We told you last week that, at a Columbus forum, the Republican candidates for governor thumbed their noses at House Bill 673, a measure to require Georgia motorists to use hands-free mobile phone technology when they drive.
"Uphill battle" was the phrased used by Lt. Gov. Casey Cagle, the GOP frontrunner and president of the Senate, where HB 673 now sits. Others spoke of government overreach, sounding very much like House Speaker Tom Murphy, who back in the day blocked – for years – demanded that pick-up truck drivers be exempted from the state's mandatory seat belt law.
State Rep. John Carson, R-Marietta, isn't giving up on his bill, and has sent the following paragraphs in its defense:
"As the bill sponsor of the Hands-Free Georgia Act, I wanted to take a moment to clear up a few things so that both constituents and fellow lawmakers know what this proposed bill really does – and what it doesn't do.
"We all see fellow drivers looking at their phones in traffic, while on their daily commute and on interstates every day, and drivers are doing more than just texting. Research from the telecommunications industry shows a sharp increase in mobile internet data. This means people are accessing more internet data for social media and other websites.
"After extensive committee hearings over last summer and fall, the House Study Committee on Districted Driving found that distracted driving is killing our loved ones, causing bodily injury and adding to our insurance costs. Georgia's traffic crashes increased by 36 percent in just two years according to the "Georgia Governor's Office of Highway Safety. Last year alone, 1,550 people died in automobile crashes on Georgia roads; that's more than four deaths per day. Additionally, Georgia continues to lead the nation with increasing auto insurance costs. In 2016, our state's average premium was twice the national average. Finally, according to a recent poll by Landmark Communications, more than 82 percent of Georgia voters believe that texting while driving is a major contributor in the number of increased auto crashes.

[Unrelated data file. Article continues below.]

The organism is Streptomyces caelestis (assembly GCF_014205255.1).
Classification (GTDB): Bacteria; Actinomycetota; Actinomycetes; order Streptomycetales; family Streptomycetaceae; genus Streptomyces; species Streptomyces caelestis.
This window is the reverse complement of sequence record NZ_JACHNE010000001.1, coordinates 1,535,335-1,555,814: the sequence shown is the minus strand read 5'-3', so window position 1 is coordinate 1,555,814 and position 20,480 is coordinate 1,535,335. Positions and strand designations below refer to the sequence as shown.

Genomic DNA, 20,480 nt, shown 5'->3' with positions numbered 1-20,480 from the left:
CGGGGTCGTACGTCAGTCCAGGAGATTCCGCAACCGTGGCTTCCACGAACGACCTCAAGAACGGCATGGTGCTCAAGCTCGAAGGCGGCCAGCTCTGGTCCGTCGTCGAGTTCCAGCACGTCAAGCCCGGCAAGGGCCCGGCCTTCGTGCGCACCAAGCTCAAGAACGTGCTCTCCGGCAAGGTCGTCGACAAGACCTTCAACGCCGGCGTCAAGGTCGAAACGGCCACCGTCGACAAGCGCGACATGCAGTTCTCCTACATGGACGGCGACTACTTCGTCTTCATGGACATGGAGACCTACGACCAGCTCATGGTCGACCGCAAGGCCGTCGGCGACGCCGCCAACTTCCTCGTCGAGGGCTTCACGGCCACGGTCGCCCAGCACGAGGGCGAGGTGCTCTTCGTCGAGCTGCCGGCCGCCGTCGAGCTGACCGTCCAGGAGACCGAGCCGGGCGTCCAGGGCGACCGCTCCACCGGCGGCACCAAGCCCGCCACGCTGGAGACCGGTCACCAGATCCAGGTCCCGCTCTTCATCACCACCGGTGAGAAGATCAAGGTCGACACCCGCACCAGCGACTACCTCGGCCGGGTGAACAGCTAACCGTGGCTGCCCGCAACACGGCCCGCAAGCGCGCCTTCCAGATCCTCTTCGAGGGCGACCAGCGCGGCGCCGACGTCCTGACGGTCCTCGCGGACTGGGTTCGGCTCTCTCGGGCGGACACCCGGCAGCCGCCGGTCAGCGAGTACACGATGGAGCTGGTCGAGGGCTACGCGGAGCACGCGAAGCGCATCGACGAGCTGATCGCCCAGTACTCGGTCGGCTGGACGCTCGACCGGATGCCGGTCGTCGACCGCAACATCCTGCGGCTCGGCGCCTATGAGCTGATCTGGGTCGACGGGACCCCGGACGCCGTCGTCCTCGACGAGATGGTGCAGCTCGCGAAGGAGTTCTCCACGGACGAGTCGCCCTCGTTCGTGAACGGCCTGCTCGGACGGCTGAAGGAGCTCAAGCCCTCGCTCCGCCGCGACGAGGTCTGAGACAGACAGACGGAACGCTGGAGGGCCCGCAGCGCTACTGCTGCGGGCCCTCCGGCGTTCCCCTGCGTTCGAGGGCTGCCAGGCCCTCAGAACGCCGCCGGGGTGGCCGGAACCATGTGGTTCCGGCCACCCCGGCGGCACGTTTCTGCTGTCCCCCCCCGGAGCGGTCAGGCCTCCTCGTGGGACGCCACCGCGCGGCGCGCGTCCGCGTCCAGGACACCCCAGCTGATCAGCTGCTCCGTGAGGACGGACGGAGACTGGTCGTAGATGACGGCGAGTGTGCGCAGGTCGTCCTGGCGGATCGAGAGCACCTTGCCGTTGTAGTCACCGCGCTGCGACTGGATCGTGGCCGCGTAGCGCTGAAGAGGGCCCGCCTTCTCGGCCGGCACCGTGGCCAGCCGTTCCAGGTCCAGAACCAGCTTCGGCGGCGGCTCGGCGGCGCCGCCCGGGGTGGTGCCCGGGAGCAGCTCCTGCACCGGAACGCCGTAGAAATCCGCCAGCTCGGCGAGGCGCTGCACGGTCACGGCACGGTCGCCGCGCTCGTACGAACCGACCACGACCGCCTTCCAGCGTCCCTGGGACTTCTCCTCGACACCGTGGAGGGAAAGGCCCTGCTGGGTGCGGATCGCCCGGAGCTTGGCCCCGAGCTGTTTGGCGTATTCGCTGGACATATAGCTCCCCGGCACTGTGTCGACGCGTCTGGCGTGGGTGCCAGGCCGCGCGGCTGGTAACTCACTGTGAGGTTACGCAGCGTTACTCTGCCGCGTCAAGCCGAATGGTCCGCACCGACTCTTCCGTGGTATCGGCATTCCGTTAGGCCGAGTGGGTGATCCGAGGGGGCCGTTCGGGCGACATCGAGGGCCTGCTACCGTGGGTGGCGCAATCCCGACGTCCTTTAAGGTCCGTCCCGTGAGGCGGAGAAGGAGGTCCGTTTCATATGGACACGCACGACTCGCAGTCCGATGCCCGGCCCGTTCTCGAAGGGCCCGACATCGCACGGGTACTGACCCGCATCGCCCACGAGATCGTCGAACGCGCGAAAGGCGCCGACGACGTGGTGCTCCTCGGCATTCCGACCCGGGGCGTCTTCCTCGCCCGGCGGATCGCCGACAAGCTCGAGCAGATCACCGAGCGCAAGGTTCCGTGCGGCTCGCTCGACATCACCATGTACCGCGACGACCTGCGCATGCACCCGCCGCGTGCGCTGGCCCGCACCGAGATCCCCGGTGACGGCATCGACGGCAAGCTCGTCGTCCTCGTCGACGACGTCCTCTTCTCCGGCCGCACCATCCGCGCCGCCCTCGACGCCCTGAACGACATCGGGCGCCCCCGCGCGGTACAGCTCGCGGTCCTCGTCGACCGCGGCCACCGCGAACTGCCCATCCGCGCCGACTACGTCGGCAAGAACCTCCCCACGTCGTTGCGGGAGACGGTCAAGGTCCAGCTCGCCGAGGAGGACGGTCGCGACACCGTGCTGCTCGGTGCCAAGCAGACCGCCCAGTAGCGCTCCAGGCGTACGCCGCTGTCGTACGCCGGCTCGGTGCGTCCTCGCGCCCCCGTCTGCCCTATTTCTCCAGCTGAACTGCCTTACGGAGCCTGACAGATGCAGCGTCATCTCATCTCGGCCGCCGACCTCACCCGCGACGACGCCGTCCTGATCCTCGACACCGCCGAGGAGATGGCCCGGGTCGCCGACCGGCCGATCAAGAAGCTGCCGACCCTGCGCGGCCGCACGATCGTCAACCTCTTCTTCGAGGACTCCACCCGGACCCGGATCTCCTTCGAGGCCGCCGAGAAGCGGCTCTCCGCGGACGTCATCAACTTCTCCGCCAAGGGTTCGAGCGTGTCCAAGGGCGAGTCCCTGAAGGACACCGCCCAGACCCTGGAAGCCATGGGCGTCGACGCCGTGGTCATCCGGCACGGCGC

"The law enforcement community has told us that the current law banning texting and internet use is simply not enforceable because officers can't determine if drivers are texting or simply dialing a phone number.
"The study committee also found that of the 15 states that have similar hands-free legislation, 13 have seen a 16 percent average decrease in traffic fatalities within two years of passing legislation. If this is achieved in Georgia, we could save approximately 250 lives each year. That's the size of a high school class.
"Under the current legislation, drivers can still talk on their phone and touch their mobile device to dial, receive or end a call. Drivers can also use voice-to-text technology, as well as GPS navigation. However, HB 673 does prevent drivers from holding or supporting their phone with their body. It also prohibits drivers from texting, watching YouTube, streaming Netflix or looking at Facebook while driving. This is a common-sense bill that will save lives.
"Over the past year, I have heard from mothers, fathers, sons and daughters who have lost someone due to distracted driving crashes. These stories are heartbreaking, and while I can't take the pain they feel away, I can do something to hopefully prevent another family from facing tragedy. As a husband and a father, the thought of losing my wife, child or someone else I love to a distracted driver is unimaginable.
"The hands-free legislation does not take away your right to talk via your hands-free device; however, it may very well save your life or that of a loved one."
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